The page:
KOSCIUSKO, INDIANA, IN PRINT
by Edward Pinkowski
This article first appeared in the POST EAGLE, April 23, 2003 issue, pages 4, 15
Polish place names in the United States don't appear in the news as often as Polish surnames. Shortly after President George W. Bush sent American troops to Iraq, two Polish place names popped up in the news with the death of 26-year-old Lance Corporal David K. Fribley, 1st Battalion, 2nd Marine Regiment, 2nd Marine Expeditionary Brigade. The city of Nassiriyah, Iraq, near which he was killed in an ambush March 23, 2003, is nothing like Warsaw, the county seat of Kosciusko County, Indiana, where the Marine graduated from high school and generations of the Fribley family paid their taxes, or Cape Coral, Florida, where he was activities director of a retirement community until he joined the Marines in 2001. Both communities mourned his loss in Iraq.
Mourning war heroes in their communities is not a strange phenomenon in the United States. What is part of American history and especially interesting is the way the people who built Warsaw, about 40 miles west of Fort Wayne, and Kosciusko County in the northern part of Indiana kept the two Polish place names in print since the 1830s. It required no help from the Polish population. In fact, in 1930, when Kosciusko County had a population of 27,501 persons, 5,735 of them in Warsaw, not one was Polish.
Over the years, items in the local newspapers have perpetuated the names of the capital of Pulund and General Thaddeus Kosciuszko. Among the headlines were the elections of public officials, county fairs, snow blizzards, train wrecks, and visits of famous people. For example, the Warsaw Daily Times had a number of stories on one of the first women in aviation, Marvel Crosson, who was born in Warsaw, April 27, 1904, and learned to fly in 1923 in San Diego, California, to which the family moved earlier. During the Woman's Air Derby from Santa Monica to Cleveland, her plane went down in the desert at Welton, Arizona, on August 20, 1929, and her body was found 200 feet from the wreckage. Her parachute had failed to open. The adventures of her brother, Joseph Crosson, with whom she learned to fly, were also covered in Warsaw, with pictures of his expedition to the South Pole in the 1920s with Sir Hubert Wilkins.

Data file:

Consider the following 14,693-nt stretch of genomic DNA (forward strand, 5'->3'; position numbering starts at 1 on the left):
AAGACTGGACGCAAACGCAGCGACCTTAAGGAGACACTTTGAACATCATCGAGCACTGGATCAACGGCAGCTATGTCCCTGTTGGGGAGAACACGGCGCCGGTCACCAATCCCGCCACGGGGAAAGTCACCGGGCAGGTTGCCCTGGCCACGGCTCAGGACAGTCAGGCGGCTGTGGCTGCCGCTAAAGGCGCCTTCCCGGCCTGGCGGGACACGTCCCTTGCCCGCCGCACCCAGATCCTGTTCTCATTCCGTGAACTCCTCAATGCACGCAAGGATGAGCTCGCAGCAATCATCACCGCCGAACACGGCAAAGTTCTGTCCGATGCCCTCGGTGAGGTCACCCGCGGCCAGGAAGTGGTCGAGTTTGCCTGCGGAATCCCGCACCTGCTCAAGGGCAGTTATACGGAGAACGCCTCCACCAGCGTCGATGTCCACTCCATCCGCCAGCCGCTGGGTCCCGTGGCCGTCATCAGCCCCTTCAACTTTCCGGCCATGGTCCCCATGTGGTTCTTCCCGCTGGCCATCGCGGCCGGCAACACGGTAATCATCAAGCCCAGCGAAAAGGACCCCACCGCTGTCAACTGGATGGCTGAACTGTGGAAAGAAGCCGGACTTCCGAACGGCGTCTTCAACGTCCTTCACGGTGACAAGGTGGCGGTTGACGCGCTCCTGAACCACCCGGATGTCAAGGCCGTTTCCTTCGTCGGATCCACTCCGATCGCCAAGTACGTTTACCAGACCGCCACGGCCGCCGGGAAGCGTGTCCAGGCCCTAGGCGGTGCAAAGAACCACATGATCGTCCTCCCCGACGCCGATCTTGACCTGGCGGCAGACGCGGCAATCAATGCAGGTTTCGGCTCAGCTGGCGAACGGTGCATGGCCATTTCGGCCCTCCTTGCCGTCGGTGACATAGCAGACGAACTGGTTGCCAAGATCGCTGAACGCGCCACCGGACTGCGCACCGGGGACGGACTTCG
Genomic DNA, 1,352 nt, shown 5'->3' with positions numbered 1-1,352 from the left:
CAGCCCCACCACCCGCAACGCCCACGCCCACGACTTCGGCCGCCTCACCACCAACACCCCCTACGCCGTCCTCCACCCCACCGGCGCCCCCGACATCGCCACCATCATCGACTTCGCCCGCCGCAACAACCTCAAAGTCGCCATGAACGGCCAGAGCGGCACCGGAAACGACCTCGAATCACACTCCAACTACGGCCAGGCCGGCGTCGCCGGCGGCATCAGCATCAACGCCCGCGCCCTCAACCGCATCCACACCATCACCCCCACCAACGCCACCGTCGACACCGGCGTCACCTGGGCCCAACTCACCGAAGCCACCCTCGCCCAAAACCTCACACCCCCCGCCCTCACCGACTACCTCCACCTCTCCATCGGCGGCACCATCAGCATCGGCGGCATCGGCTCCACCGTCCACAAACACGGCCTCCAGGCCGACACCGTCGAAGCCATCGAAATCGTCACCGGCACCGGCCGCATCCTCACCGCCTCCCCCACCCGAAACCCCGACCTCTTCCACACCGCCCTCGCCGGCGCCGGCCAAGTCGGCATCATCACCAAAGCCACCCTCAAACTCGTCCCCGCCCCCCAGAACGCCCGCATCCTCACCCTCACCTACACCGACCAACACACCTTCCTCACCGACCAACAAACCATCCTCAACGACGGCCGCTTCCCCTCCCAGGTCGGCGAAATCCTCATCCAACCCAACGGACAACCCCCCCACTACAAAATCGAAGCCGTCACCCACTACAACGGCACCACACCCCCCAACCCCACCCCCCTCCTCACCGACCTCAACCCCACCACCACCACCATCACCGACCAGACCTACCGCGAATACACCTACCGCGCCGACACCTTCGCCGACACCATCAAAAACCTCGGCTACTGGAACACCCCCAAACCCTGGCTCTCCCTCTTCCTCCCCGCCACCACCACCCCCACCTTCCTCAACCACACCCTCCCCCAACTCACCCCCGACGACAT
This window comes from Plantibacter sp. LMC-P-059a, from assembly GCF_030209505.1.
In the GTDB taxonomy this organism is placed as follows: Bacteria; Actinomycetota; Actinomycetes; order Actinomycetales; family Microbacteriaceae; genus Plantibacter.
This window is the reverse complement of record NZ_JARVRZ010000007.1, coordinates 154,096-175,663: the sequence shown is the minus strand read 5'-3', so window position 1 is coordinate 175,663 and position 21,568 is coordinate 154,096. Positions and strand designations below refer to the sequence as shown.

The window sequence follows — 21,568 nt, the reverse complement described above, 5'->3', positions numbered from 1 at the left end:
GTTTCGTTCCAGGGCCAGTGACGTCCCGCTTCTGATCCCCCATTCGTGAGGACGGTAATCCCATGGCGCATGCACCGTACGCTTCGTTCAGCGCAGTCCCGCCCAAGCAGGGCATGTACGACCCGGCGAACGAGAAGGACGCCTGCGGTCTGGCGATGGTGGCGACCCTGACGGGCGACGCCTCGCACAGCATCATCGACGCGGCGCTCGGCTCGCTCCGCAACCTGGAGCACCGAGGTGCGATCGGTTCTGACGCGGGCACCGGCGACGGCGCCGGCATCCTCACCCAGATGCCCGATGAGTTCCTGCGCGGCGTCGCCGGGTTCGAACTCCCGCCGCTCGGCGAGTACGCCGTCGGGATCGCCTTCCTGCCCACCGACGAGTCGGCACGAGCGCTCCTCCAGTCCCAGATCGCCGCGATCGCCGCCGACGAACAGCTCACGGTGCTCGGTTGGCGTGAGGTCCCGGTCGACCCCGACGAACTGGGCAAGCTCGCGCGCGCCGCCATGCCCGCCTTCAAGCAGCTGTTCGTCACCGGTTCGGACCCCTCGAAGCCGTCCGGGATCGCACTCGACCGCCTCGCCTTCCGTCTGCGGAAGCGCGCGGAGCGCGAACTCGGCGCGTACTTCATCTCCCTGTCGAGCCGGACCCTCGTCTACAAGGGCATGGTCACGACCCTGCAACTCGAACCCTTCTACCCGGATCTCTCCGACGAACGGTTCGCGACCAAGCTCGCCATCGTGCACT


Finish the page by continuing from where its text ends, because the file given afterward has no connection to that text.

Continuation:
Nothing compared with the headlines in 1861 when the merchants, farmers, mechanics, veterans of the Mexican War, and others of the Indiana county left their desks, plows, shops, or whatever, and organized Company E, 12th Indiana Regiment of Volunteers. Before leaving Warsaw, where it met from day to day for drill, the company adopted a song, Kosciusko Guard's Farewell, and gave three cheers to the volunteer who wrote it. The opening three stanzas read:
Adieu to Peace and all her in charm
Our Country calls, To arms!
Arouse! To arms!
Ye patriots true
And meet the Southern traitor Crew.
Our country's Standards high unfurled
The pride, the wonder of the world!
That honored Standard bids us go
To meet the Southern traitorous foe.
Will Kosciusko's Sons allow
The Stars and Stripes to trail below
While the "Rattle Snake" shall wave on high
And give to Liberty the lie?
Stories of the Kosciusko Guards abound. Relief through rhyme ballooned in popularity at the time. During the year the Kosciusko Guards were in military service, mostly on guard duty along the Potomac River because for half of its period of active duty it lacked adequate arms to face the enemy, the people of Kosciusko County read about it in the newspapers. The company was not equipped with Springfield rifles until November 15, 1861. Occasionally someone from the company returned to Warsaw to recruit more men for it. No person under five feet six inches in height was sworn in. Of the first 135 volunteers, fifty-five were turned down because they were not tall enough. It didn't matter about age. The drummer of the company, Tommy Hubler, was nine years old, and the youngest person in the Union Army.
Imagine the gleam in President Lincoln's eyes when the drummer boy showed up in a dress parade at the White House on May 6, 1S62, with the Kosciusko Guards, part of two Indiana regiments that were invited, and even more surprising, for the first time in the history of the country, the sight of the company's banner, having "Kosciusko Guards" embroidered in gold letters in the center of an American Flag. The company marched to the White House from 7th Street and Pennsylvania Avenue to the music of its fifer, Thompson Holt, whose age I don't know, and the drum beats of young Hubler.